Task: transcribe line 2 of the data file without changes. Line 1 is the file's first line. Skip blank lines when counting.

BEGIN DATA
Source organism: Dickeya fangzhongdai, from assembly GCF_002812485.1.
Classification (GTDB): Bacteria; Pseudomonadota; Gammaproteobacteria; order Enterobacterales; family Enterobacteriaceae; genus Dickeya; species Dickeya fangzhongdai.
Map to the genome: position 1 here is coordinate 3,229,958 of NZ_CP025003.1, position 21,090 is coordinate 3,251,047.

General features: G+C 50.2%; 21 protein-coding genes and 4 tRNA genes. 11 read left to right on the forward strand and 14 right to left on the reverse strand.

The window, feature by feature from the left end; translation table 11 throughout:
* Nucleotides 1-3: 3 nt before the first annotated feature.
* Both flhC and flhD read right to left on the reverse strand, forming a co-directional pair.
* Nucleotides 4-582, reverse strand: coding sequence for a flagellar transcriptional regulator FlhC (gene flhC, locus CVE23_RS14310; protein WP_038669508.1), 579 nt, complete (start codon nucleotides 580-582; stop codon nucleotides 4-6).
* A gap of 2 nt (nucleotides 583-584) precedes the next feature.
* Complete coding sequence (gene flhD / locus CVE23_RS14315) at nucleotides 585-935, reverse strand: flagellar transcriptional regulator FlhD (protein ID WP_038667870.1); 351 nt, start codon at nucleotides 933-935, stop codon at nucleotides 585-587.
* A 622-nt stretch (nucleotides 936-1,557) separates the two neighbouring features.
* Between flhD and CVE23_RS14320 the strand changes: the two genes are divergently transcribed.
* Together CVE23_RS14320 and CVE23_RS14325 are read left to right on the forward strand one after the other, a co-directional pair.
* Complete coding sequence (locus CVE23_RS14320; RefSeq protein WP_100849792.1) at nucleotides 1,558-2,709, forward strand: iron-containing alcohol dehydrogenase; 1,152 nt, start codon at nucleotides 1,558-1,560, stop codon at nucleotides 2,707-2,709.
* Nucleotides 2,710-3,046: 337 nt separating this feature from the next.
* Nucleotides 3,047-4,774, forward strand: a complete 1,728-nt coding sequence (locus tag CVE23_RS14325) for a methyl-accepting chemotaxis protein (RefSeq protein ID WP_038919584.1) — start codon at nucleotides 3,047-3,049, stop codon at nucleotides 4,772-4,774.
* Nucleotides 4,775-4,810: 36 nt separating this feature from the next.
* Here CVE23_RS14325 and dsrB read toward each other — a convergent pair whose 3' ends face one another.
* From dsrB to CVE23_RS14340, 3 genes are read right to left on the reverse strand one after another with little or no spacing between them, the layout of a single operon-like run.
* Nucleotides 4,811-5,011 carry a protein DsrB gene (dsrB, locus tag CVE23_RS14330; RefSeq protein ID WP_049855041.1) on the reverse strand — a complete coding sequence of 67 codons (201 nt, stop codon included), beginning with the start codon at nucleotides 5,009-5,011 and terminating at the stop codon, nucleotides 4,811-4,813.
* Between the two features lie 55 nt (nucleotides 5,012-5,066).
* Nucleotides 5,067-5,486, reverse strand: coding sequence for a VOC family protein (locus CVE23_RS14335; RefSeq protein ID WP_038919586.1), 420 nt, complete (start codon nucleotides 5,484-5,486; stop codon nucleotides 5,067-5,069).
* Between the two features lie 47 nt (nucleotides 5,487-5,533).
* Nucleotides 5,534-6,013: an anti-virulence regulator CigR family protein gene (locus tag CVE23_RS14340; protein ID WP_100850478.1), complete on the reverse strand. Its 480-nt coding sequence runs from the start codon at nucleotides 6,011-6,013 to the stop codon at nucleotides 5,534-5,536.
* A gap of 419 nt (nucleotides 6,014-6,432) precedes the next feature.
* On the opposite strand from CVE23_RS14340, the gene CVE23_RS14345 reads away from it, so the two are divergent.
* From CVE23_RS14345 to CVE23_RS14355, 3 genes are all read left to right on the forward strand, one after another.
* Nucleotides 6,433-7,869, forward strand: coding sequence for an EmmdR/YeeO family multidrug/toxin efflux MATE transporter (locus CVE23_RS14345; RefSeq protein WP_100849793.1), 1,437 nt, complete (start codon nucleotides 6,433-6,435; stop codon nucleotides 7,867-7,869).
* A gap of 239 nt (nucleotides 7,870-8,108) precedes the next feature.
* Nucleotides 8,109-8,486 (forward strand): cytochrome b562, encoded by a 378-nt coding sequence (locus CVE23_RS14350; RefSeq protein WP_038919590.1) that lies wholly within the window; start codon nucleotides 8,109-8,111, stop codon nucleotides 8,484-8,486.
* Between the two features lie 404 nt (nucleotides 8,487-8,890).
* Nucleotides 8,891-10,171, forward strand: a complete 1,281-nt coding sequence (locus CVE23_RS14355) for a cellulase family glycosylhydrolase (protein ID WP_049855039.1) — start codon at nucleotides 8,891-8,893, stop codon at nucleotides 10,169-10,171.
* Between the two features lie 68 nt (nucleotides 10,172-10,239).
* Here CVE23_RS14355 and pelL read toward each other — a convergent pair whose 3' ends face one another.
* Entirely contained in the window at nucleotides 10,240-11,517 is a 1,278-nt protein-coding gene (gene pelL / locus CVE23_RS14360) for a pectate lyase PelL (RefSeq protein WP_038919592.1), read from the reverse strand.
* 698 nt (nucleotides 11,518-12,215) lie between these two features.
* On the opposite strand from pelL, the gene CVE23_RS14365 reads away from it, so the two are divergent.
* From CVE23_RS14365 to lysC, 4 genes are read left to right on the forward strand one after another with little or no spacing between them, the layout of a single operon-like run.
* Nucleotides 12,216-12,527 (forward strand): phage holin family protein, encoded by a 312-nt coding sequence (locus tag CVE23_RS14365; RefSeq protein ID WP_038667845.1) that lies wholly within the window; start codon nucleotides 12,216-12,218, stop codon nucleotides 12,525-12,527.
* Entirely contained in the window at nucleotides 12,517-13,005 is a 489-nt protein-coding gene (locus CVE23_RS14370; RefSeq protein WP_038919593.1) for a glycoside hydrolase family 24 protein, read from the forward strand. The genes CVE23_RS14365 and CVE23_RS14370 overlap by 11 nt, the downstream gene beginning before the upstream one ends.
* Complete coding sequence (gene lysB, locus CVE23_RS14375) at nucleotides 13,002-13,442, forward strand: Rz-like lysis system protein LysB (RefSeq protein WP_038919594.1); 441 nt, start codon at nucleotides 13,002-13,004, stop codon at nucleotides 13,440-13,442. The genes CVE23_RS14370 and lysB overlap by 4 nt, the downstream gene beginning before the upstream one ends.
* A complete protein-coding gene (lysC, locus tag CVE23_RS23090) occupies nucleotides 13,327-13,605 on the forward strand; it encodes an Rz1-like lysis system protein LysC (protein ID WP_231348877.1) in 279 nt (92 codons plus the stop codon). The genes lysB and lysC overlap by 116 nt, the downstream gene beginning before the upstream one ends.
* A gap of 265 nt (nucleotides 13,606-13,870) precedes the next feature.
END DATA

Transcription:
Classification (GTDB): Bacteria; Pseudomonadota; Gammaproteobacteria; order Enterobacterales; family Enterobacteriaceae; genus Dickeya; species Dickeya fangzhongdai.